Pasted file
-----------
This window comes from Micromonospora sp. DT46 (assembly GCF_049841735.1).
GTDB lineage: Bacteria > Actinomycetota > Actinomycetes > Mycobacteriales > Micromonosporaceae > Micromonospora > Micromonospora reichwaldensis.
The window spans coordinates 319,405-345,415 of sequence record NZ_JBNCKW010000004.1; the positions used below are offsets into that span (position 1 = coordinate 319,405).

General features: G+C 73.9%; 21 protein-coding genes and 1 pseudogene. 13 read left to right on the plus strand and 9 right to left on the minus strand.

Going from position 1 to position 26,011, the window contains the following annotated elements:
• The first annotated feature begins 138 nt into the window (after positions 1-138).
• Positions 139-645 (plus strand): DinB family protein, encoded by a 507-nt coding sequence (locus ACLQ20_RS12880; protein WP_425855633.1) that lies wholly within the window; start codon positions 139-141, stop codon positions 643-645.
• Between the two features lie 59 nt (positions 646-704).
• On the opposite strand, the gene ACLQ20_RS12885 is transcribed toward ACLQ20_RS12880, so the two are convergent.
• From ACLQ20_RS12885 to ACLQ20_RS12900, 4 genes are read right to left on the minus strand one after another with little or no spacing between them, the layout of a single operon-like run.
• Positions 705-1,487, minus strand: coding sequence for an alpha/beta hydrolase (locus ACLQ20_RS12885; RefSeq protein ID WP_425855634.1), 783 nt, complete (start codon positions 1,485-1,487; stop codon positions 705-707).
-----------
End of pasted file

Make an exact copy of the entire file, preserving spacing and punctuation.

This window comes from Micromonospora sp. DT46 (assembly GCF_049841735.1).
GTDB lineage: Bacteria > Actinomycetota > Actinomycetes > Mycobacteriales > Micromonosporaceae > Micromonospora > Micromonospora reichwaldensis.
The window spans coordinates 319,405-345,415 of sequence record NZ_JBNCKW010000004.1; the positions used below are offsets into that span (position 1 = coordinate 319,405).

General features: G+C 73.9%; 21 protein-coding genes and 1 pseudogene. 13 read left to right on the plus strand and 9 right to left on the minus strand.

Going from position 1 to position 26,011, the window contains the following annotated elements:
• The first annotated feature begins 138 nt into the window (after positions 1-138).
• Positions 139-645 (plus strand): DinB family protein, encoded by a 507-nt coding sequence (locus ACLQ20_RS12880; protein WP_425855633.1) that lies wholly within the window; start codon positions 139-141, stop codon positions 643-645.
• Between the two features lie 59 nt (positions 646-704).
• On the opposite strand, the gene ACLQ20_RS12885 is transcribed toward ACLQ20_RS12880, so the two are convergent.
• From ACLQ20_RS12885 to ACLQ20_RS12900, 4 genes are read right to left on the minus strand one after another with little or no spacing between them, the layout of a single operon-like run.
• Positions 705-1,487, minus strand: coding sequence for an alpha/beta hydrolase (locus ACLQ20_RS12885; RefSeq protein ID WP_425855634.1), 783 nt, complete (start codon positions 1,485-1,487; stop codon positions 705-707).